Kan Wakan were formed in Silverlake, California in 2012. The band name is inspired by the Tagalog word for outer space and from listening to their upcoming album “Moving On”, I can only say the name is so apt in regards to their sound. They are a band I could never pigeon hole as being of one genre, even the label of “alternative” would be reductive in trying to describe the magnificent layered, complex and multidimensional nature of this album. The band was founded by multi-instrumentalist and producer Gueorgui I. Linev who had an extremely ambitious and particular intention in regards to the sound of the band and he has achieved his vision from listening to this accomplished record.
The album opens with the soulful “Forever Found”. The track opens with an epic orchestral introduction and is followed up by a retro bass groove played by Gueorgui I. Linev. This is then complimented by the sultry vocals of Kristianne Batista. My mind was filled of cinematic imagery, Brigitte Bardot in a sports car or Anna Karina and Jean Paul Belmondo on the run. The band’s filmic influences are apparent from the opening of the album. “Forever Found” is a track I could imagine Quentin Tarantino using to open one of his sixties or seventies inspired cult epics. Considering the directors famously tasteful soundtracks, that is a high compliment to Kan Wakan who are themselves a musical love letter to film scores.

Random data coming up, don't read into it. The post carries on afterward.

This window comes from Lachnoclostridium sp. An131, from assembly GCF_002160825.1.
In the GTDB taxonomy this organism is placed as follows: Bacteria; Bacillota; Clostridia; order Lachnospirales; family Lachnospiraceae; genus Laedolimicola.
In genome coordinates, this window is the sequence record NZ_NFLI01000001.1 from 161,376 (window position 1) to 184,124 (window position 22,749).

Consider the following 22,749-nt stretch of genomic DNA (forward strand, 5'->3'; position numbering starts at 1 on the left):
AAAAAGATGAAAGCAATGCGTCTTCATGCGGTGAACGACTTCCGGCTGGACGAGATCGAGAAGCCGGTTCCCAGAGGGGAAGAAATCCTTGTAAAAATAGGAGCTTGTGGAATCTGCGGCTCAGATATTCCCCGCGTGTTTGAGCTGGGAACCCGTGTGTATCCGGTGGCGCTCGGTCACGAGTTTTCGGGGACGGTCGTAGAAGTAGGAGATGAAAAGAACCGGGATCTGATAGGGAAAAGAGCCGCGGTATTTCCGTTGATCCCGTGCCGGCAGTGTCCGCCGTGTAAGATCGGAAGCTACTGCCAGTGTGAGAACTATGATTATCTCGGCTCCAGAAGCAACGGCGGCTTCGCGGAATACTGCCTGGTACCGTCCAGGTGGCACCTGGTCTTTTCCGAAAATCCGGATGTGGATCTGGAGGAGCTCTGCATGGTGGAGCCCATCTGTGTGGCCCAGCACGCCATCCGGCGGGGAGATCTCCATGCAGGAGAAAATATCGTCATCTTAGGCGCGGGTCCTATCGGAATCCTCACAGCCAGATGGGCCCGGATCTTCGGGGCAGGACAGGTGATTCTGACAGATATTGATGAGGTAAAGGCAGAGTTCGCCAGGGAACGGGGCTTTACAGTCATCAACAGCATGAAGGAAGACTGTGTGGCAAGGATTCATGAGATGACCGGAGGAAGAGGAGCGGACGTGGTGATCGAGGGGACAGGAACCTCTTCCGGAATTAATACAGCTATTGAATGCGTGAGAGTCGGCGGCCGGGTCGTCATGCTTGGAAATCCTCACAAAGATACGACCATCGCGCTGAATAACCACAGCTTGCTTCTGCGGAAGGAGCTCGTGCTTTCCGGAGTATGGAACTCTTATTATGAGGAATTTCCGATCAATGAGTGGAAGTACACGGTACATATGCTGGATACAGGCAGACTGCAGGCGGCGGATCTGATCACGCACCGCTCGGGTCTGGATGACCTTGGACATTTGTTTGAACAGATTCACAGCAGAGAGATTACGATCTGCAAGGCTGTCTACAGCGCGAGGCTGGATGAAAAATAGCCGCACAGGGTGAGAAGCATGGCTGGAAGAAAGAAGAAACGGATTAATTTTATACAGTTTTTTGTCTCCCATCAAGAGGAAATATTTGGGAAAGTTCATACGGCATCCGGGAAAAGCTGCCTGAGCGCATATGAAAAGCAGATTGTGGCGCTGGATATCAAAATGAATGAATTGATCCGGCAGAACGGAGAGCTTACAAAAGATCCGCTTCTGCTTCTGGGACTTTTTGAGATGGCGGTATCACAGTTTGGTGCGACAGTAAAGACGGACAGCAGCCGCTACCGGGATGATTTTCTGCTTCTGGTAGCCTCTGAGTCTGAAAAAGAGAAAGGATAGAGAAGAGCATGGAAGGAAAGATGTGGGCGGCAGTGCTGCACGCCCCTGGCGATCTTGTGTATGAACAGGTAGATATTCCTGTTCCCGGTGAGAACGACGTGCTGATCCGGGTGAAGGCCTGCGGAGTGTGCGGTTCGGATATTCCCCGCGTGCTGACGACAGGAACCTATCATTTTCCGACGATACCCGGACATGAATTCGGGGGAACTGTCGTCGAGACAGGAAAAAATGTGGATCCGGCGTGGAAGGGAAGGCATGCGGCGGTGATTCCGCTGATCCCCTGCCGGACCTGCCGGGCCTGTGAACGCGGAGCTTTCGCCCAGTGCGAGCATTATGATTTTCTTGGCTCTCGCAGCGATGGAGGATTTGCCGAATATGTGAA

“Moving On” is astonishingly eclectic but altogether recognisable as one band. It is very much original while having very classic influences, an impressive achievement. Tracks like “Forever Found” and “Like I Need You” are soulful and epic and could be a Bond theme, a few reviewers have compared Batista’s vocals to the likes of Amy Winehouse and Adele but I believe Kan Wakan have more in common with the likes of trip hop act Portishead just because of their eclectic influences and combination of styles, but as if Portishead were blown up to a huger scale. “Like I Need You” was picked up by HBO who used the track to showcase Spring campaign trailer.
“Space Owl (Cut The Rope)”, “Sawdust” and “Are We Saying Goodbye” manage to take on an electronic jazzy style. The space age theme of the band makes sense in listening to “Moving On”. You are propelled to a place where Batista’s vocals guide you through a beautiful symphony of sounds and the more you listen, the more you sort through the dreamy layers of this music.
Referring again to their cinematic influences, the music alone almost has a narrative and the album is a journey from start to finish. The album was produced by Gueorgui I. Linev and co-produced by Potyondy and Darrell Thorp who has previously worked with Radiohead and Gnarls Barkley. The production is spectacular and hypnotising. Strings were composed and arranged by Gueorgui and performed by the Metamorphosis Chamber Orchestra conducted by Linev’s uncle Stefan Linev. The album ends with instrumentals Midnight Moon parts I and II.
“Moving On” is a luxurious and sophisticated album and an atmospheric journey that is a joy from start to finish that is both down tempo, epic and soulful all at the same time. This is definitely worth looking into if you are seeking something eclectic and contemporary for your collection.